Abstract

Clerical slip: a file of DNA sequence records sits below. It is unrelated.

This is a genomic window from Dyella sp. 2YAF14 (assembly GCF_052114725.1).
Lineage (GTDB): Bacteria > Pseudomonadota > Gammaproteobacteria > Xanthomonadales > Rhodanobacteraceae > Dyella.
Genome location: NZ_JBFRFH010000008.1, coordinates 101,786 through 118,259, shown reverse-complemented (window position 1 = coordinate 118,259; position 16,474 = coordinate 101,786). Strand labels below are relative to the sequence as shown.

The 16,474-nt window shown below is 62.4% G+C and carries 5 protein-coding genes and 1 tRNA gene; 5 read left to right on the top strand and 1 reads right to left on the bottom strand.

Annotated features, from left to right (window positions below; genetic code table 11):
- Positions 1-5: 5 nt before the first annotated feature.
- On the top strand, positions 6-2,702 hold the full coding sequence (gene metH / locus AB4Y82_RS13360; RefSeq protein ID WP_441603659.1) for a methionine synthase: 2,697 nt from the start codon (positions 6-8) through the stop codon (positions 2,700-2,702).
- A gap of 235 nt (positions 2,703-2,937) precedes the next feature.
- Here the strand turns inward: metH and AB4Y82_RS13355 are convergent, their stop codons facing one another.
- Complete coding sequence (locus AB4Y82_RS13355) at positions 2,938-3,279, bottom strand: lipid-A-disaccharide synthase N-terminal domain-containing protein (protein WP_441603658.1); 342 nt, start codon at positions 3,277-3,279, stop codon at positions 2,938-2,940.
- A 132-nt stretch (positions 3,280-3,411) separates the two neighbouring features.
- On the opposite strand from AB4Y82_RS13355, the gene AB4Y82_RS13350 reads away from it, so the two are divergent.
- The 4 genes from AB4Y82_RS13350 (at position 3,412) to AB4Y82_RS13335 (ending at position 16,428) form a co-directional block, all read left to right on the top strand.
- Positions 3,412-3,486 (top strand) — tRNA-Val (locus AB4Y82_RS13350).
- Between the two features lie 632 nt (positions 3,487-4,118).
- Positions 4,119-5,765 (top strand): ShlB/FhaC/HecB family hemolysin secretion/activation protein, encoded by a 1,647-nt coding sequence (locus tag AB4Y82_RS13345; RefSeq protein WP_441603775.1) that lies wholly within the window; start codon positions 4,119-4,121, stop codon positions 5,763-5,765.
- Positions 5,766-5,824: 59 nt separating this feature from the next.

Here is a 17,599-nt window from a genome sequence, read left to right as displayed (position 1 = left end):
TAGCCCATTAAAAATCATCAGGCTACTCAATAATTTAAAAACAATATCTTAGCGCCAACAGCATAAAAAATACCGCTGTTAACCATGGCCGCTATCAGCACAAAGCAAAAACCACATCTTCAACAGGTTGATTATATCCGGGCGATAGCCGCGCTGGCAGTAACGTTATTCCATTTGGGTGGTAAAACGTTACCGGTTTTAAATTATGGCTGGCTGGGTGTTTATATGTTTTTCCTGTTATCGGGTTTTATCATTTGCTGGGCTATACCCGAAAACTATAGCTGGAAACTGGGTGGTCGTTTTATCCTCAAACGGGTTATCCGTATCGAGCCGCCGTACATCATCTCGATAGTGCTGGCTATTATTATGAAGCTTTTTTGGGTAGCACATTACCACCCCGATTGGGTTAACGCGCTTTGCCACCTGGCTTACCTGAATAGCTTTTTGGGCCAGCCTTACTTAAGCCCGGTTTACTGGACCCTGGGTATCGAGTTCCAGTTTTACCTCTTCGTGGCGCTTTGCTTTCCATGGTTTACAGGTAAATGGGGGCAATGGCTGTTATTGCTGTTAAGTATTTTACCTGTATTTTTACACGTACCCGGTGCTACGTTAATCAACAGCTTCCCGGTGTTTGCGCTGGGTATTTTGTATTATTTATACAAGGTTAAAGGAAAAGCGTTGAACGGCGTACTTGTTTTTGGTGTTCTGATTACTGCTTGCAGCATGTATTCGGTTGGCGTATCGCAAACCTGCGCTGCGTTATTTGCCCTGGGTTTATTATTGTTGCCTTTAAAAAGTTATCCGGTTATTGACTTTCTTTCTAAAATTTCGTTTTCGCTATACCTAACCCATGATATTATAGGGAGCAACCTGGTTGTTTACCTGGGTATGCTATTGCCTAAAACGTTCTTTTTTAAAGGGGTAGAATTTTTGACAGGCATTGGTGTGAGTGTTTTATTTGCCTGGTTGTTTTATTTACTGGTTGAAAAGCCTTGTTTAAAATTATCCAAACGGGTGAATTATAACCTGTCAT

Ubiquitin RING E3 ligases (E3s) catalyze ubiquitin (Ub) transfer to their substrates by engaging E2∼Ub intermediates with the help of their RING domains. Different E3s have been found to contain a conserved tryptophan residue in their RING that plays an essential role in E2 binding and, hence, enzymatic activity. Many active E3s, however, lack this specific residue. We mined through the existing data to observe that the conservation of the tryptophan and quaternary organization of the RING domains are remarkably correlated. Monomeric RINGs possess the tryptophan while all well-characterized dimeric RINGs, except RNF8, contain other amino acid residues. Biochemical analyses on representative E3s and their mutants reveal that the tryptophan is essential for optimal enzymatic activity of monomeric RINGs whereas dimeric E3s with tryptophan display hyperactivity. Most critically, the introduction of the tryptophan restores the activity of inactive monomeric RNF4 mutants, an obligatory dimeric E3. Binding studies indicate that monomeric RINGs retained the tryptophan for their optimal functionality to compensate for weak Ub binding. On the other hand, tryptophan was omitted from dimeric RINGs during the course of evolution to prevent unwanted modifications and allow regulation of their activity through oligomerization.

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